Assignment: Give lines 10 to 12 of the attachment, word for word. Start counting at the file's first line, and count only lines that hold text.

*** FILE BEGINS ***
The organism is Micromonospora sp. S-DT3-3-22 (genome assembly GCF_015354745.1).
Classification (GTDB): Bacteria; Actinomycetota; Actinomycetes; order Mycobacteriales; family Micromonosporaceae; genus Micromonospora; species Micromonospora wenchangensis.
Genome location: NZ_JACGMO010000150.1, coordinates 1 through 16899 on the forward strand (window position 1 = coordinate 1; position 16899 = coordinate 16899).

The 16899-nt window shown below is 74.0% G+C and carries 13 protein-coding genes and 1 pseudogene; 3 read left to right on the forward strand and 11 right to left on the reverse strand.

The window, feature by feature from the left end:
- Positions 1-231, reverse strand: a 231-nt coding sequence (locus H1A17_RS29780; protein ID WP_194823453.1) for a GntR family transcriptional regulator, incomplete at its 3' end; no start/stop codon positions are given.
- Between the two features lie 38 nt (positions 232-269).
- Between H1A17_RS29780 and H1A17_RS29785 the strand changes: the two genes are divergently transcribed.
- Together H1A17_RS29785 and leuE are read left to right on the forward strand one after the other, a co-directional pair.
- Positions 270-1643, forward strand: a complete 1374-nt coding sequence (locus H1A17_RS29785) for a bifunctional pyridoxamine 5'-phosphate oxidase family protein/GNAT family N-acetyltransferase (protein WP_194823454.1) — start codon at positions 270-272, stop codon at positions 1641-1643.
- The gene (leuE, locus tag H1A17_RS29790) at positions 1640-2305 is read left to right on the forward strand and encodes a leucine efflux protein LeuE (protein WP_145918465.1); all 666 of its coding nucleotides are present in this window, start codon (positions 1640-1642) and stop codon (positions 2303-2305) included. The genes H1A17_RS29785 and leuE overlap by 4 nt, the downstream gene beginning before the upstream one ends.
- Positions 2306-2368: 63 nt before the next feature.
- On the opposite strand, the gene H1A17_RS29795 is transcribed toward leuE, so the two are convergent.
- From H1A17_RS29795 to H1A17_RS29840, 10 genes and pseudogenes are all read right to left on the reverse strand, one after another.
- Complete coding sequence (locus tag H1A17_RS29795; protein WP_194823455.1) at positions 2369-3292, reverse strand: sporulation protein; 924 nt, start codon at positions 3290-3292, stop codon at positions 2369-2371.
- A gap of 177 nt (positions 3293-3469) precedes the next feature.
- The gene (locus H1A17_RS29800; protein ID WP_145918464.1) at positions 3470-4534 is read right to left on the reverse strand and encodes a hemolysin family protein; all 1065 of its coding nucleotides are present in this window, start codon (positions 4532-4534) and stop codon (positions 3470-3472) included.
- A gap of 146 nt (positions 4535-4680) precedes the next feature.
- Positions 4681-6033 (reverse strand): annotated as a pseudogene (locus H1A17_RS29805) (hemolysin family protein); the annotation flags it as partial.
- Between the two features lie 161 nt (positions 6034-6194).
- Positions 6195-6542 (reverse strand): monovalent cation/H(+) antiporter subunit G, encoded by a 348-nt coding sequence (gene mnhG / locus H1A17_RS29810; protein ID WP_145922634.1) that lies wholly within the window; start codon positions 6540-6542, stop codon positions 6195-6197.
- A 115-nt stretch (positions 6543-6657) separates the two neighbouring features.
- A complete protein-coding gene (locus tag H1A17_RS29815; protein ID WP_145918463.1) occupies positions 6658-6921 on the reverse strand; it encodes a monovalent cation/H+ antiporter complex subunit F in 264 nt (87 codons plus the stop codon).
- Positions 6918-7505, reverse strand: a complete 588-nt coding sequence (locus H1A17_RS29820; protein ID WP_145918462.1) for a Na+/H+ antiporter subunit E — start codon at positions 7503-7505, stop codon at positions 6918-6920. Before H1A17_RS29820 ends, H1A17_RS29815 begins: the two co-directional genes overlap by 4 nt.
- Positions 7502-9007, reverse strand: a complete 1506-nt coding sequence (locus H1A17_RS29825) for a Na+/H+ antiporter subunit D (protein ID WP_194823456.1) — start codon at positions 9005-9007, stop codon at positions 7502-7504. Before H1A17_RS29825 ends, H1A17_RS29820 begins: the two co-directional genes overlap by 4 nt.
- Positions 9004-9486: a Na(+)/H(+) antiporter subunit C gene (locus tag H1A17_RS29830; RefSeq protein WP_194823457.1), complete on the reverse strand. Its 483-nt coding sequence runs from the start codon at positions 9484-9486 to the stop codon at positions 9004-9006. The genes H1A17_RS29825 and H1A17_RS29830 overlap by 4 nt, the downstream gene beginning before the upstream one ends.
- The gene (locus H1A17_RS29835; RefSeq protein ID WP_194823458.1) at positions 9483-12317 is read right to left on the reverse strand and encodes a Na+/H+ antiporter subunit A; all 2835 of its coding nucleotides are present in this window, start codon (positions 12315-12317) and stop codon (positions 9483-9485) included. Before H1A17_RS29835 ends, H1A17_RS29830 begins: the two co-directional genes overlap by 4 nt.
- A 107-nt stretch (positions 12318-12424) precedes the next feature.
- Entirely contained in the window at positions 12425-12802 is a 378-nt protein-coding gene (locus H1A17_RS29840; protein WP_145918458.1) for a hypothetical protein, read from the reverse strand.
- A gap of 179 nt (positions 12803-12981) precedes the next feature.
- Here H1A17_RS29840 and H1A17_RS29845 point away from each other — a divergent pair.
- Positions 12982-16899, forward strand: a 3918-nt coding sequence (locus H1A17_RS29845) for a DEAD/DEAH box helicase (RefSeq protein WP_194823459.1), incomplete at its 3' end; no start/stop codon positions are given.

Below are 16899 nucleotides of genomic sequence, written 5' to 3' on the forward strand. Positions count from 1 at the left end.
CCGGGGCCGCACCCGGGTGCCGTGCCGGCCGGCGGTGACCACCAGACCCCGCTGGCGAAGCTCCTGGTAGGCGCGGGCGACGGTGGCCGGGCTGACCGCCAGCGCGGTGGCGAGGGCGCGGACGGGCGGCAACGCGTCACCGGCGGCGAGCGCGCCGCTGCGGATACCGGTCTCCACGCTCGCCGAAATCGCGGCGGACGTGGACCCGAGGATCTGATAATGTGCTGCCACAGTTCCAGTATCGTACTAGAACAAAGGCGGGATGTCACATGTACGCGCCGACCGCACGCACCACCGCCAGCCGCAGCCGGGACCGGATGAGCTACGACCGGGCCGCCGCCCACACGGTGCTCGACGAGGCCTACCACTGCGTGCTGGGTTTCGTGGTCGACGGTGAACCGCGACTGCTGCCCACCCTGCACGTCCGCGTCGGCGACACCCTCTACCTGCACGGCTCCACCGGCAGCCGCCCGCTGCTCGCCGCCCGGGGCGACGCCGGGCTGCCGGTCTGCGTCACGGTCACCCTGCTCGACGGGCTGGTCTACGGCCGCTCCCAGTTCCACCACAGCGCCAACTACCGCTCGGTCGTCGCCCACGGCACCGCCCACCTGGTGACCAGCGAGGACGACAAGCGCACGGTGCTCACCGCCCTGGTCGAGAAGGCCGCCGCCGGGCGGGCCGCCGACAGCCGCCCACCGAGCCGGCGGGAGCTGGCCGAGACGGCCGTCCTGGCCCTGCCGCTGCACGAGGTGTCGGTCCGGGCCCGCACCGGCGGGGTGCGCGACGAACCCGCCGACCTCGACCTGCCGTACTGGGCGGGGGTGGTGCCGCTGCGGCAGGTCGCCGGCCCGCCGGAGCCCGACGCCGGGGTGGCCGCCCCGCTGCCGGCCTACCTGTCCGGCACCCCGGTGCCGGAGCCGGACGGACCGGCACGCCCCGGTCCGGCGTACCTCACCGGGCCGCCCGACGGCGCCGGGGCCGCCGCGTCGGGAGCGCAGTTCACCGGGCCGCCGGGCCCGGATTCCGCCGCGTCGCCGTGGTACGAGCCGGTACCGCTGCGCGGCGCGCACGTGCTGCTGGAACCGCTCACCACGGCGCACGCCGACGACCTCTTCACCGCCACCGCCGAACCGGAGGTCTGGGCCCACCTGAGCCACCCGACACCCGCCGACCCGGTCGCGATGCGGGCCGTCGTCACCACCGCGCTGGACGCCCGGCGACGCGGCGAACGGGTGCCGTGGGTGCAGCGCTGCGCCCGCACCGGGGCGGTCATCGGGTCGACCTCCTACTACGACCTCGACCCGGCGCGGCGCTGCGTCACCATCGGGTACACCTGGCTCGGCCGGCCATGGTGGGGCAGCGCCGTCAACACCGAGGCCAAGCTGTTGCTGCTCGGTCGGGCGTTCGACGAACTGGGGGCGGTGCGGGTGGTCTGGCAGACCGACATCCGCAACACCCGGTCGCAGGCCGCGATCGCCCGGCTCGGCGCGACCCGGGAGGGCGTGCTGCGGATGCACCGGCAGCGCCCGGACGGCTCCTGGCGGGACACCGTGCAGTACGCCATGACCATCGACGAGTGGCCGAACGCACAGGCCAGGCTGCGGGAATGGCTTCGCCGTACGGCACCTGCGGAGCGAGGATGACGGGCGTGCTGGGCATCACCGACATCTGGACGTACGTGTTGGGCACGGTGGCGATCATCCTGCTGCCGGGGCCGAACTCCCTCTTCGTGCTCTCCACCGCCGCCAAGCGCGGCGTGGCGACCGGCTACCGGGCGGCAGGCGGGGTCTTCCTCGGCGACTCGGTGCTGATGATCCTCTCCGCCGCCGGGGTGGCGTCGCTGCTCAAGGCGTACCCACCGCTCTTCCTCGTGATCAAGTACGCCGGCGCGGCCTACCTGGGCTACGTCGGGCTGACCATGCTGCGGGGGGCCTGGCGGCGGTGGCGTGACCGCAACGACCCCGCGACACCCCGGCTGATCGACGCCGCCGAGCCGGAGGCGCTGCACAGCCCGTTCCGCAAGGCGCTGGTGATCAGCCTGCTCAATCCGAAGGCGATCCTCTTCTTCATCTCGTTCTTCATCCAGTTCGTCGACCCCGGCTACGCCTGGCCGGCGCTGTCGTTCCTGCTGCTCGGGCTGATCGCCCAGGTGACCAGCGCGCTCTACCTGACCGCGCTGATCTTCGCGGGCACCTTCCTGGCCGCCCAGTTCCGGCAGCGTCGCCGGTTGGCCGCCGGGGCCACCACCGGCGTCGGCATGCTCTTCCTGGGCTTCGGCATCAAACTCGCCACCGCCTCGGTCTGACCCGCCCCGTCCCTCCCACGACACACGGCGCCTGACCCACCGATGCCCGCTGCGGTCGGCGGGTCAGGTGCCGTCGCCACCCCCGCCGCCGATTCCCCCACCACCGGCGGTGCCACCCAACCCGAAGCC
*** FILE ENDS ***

- Positions 270-1643, forward strand: a complete 1374-nt coding sequence (locus H1A17_RS29785) for a bifunctional pyridoxamine 5'-phosphate oxidase family protein/GNAT family N-acetyltransferase (protein WP_194823454.1) — start codon at positions 270-272, stop codon at positions 1641-1643.
- The gene (leuE, locus tag H1A17_RS29790) at positions 1640-2305 is read left to right on the forward strand and encodes a leucine efflux protein LeuE (protein WP_145918465.1); all 666 of its coding nucleotides are present in this window, start codon (positions 1640-1642) and stop codon (positions 2303-2305) included. The genes H1A17_RS29785 and leuE overlap by 4 nt, the downstream gene beginning before the upstream one ends.
- Positions 2306-2368: 63 nt before the next feature.